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How foreclosure affects your credit score

Author: Jessica Bennet
Community Mentor
Ask Jessica
Posted on: 24th May, 2006 07:15am
When you fail to pay back the mortgage and you're not offered a workout plan to continue payments, chances are that the property may be foreclosed. Foreclosure involves the lender taking away your property and selling it off at an auction in order to recover the unpaid mortgage debt.

However, if the market isn't good enough and the sale price comes out to be lower than the balance you owe, then you may have to pay the deficiency (difference between the sale price and what you owe).

How does foreclosure affect credit?


When it comes to foreclosure, most people are concerned about how foreclosure affects on credit rating. This is because until and unless one is able to rebuild credit after foreclosure, he will not be able to get credit/loans at better rates of interest. If the financial markets are not good enough, one may not even be approved for any type of credit or mortgage.

Moreover, if your credit isn't good, you won't be able to secure a job in case you're looking for a new one. Therefore, prior to a foreclosure, you should be aware of how foreclosure affects your credit score.

Foreclosure affects your credit score by 250 points. That is, if you have a credit score of 680, it will drop down to 430. So, it's better to avoid a foreclosure and request the lender for a loss mitigation plan so that you're able to keep the home or if at all you can't keep the home, then at least see that your credit doesn't get a big hit.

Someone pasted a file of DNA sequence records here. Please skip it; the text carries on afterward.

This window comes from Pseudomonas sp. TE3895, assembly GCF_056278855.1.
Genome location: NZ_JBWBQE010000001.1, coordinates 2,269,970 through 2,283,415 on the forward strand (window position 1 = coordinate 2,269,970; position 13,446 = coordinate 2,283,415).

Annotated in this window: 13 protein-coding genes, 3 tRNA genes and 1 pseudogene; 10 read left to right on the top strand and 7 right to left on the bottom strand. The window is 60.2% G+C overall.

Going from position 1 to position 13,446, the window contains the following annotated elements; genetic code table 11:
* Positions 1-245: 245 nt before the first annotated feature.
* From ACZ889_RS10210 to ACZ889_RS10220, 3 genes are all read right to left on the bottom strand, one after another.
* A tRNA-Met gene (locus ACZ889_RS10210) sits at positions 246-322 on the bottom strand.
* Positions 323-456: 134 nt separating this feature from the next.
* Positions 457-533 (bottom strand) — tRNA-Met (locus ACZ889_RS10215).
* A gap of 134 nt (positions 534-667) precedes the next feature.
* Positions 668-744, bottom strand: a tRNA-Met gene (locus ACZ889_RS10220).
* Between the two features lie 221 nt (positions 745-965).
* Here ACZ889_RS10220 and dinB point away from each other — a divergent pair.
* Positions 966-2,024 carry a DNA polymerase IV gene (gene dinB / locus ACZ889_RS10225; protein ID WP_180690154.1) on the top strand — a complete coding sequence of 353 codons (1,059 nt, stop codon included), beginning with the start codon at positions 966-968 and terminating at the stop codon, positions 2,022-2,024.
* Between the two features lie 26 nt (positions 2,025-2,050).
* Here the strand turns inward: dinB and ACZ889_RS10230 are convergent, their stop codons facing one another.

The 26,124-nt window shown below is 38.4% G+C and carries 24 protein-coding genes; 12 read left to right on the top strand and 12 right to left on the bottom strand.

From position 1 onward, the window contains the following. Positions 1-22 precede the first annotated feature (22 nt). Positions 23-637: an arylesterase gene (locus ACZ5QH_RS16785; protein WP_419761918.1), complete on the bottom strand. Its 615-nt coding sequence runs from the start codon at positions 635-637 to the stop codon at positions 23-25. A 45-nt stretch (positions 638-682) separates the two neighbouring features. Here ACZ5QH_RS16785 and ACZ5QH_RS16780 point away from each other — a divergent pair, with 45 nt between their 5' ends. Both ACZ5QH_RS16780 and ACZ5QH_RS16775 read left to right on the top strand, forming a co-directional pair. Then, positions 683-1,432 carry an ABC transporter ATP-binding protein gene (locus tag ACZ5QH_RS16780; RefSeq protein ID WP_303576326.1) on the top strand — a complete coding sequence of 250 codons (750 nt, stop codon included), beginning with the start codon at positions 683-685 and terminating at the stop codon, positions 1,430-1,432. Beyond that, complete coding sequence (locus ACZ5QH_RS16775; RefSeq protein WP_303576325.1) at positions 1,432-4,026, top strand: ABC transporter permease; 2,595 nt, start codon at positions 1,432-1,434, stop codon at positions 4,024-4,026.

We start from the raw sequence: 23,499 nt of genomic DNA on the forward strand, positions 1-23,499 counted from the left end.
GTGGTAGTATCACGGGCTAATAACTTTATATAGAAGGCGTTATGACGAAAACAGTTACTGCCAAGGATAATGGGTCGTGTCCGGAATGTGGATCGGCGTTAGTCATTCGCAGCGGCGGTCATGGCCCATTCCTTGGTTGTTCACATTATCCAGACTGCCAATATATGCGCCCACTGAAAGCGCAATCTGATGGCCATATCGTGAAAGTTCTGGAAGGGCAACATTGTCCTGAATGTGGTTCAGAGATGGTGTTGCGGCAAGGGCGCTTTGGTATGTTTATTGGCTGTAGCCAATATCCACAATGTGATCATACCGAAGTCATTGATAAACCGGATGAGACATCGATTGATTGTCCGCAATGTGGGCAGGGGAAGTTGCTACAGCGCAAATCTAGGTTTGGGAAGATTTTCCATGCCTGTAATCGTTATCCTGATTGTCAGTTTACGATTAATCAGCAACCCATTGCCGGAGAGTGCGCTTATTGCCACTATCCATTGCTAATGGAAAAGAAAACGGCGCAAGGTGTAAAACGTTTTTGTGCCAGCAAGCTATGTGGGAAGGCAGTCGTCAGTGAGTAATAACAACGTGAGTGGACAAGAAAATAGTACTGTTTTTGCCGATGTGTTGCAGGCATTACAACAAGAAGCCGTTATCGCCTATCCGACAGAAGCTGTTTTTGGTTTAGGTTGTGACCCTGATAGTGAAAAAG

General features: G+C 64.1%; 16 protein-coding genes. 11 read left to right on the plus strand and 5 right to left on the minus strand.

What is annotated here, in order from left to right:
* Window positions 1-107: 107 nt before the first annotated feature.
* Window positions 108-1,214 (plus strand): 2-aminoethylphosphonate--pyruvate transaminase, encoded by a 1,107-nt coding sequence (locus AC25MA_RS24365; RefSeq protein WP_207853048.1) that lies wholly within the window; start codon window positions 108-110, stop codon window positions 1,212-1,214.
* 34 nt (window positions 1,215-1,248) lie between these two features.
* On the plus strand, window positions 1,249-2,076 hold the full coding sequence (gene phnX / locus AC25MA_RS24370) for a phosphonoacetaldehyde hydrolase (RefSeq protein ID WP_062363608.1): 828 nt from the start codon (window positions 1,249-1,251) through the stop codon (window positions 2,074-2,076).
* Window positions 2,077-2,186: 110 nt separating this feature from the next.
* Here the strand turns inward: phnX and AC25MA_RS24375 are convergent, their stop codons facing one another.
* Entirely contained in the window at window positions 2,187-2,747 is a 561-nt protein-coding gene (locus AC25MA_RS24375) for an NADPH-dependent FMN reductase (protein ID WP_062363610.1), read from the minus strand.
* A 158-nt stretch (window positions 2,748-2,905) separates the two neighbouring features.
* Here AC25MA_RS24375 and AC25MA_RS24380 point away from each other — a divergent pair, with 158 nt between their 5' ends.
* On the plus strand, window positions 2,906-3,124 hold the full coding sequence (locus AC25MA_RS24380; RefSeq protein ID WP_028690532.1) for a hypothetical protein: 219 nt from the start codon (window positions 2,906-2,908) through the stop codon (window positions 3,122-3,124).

Foreclosure: How long will it affect credit?


Like any other negative item, a foreclosure stays on your credit report for 7 years. However, foreclosure affects your credit score predominantly for the first 2 years. But, once you start rebuilding your credit, it gets better with time, though it'll take almost 2-4 years to get a mortgage after foreclosure, that too at comparatively better rates of interest.

How can you repair credit after foreclosure?


Here are 3 tips to help you repair credit after foreclosure.
  • Prepare a budget: Look at the way you spend your money. Plan a budget and try to follow it. Understand why your home was foreclosed. If there's anything that you could have avoided, try to fix it now. Track if you are spending extra and adjust your budget accordingly. Use the Simple Budgeting tool and prepare a well-planned budget.


  • Pay your bills on time: Keep paying your bills and debts in time and make sure your creditors report them to the credit bureaus. If required, take help of a credit counselor or avail debt management plan in order to reduce your debt burden. This is because high debt load will affect your credit score and bring it down. Don't ignore small expenses as otherwise they can be sent for collections.


  • Get a credit card: You can apply for credit cards and use it to make small purchases. But pay off the balance in full every month. This will reflect that you can manage credit responsibly thereby borrowing only what you can afford and paying it back in time. However, go for a credit card only if you have adjusted your expenses.